Our site conforms to W3C's Web Content Accessibility Guidelines 1.0, level A.
Below there's a list of critical requirements, which alone cover nearly 40% of highlighted by W3C accessibility problems. These have been given extra attention and highest priority during expert evaluation.
- Provide a text equivalent for every non-text element
- Ensure that foreground and background colour combinations provide sufficient contrast when viewed by someone having colour deficits or when viewed on a black and white screen
- Ensure that pages are usable when scripts, applets, or other programmatic objects are turned off or not supported. If this is not possible, provide equivalent information on an alternative accessible page
- Until user agents allow users to freeze moving content, avoid movement in pages
- Until user agents allow users to turn off spawned windows, do not cause pop-ups or other windows to appear and do not change the current window without informing the user
- Divide large blocks of information into more manageable groups where natural and appropriate
- Clearly identify the target of each link
- Use the clearest and simplest language appropriate for a site's content
Menu links are grouped and an option to bypass navigation is provided. Link to skip navigation has no visible anchor text, and is provided specifically for people using a screen reader.
Most browsers support jumping to specific links by typing keys defined on the website. The following access keys are available throughout site:
- 1 - Home page
- 3 - Site map
- 9 - Contact us
- 0 - Accessibility statement
- T - Top of the page
Wherever possible, they do not conflict with commonly-used screen reader and browser keyboard shortcuts.
Access keys are selected in different ways in different browsers:
- Mozilla Firefox:
Press ALT + SHIFT + the access key.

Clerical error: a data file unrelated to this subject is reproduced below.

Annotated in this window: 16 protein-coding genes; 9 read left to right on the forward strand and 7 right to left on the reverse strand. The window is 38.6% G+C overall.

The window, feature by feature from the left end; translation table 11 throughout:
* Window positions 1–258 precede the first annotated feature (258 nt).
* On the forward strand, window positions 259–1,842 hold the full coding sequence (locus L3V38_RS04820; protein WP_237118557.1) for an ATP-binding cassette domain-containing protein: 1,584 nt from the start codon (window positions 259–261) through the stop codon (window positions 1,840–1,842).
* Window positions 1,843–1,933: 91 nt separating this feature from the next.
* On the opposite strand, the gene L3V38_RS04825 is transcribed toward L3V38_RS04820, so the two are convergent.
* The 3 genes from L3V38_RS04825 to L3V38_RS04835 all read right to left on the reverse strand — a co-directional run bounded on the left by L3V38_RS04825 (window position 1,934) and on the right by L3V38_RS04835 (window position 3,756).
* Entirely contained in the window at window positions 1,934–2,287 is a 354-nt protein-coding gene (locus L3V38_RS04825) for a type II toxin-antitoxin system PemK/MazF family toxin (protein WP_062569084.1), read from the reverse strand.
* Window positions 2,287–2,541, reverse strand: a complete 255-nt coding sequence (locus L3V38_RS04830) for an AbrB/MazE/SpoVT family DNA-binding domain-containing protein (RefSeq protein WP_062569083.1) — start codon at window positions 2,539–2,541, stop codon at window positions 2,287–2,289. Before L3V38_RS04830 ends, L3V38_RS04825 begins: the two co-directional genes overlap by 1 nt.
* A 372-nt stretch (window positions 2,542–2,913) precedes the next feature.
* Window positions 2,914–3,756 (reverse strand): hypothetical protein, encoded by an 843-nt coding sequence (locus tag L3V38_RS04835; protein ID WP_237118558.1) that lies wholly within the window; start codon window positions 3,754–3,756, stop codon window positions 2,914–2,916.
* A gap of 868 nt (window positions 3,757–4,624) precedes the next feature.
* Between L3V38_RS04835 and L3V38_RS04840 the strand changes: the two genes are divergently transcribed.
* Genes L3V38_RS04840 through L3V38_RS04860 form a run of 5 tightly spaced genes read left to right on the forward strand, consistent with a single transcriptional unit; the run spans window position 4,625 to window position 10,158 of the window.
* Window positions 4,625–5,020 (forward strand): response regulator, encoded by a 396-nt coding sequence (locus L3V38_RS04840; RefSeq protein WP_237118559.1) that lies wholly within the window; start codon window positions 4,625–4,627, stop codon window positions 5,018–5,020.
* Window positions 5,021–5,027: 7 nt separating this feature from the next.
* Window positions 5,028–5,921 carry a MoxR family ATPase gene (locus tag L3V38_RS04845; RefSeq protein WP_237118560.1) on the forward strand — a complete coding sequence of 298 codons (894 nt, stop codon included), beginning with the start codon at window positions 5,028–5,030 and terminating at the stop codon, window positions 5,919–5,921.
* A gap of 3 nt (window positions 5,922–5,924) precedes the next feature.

- Google Chrome:
Press ALT + the access key.
Press Shift + Esc to toggle into Access Key mode, then press the access key. Shift + Esc must be pressed each time you want to use an access key.
- Internet Explorer:
Press ALT + the access key, then Enter.
Press CTRL + the access key.
- This site uses cascading style sheets for the most aspects of visual layout.
- Users of Mozilla Firefox, Google Chrome, Opera and other browsers may use control++ to increase the text size and control+- to decrease it.
- If your browser or browsing device does not support stylesheets at all, the content of each page is still readable.
Structured, semantic markup is used to represent document structure. H1 tags are used for main titles, h3 tags for subtitles, and so on.
- Many links have title attributes which describe the link in greater detail, unless the text of the link already fully describes the target (such as the headline of an article).
- Links are written to make sense out of context.
- Links which go to external websites are clearly identified as such.
Descriptive and meaningful text equivalents are provided for all content images, graphical buttons, symbols and objects. Images are not used to represent text, all headings are styled with the help of CSS and can be resized to suit users needs.
Website design has been tested against colour contrast to ensure that all information is still clear.
Most of the text is written as grey on white and is perfectly contrasting. Grey on white combination passes colour visibility test successfully:
- The difference in brightness between the two colours is sufficient. The threshold is 125, and the result of the foreground and background colours is 169.
- The difference in colour between the two colours is sufficient. The threshold is 500, and the result of the foreground and background colours is 501
Web Accessibility References
- W3 accessibility guidelines, which explains the reasons behind each guideline.
- W3 accessibility techniques, which explains how to implement each guideline.
- W3 accessibility checklist, a developer's quick reference to check conformance.
- U.S. Federal Government Section 508 accessibility guidelines.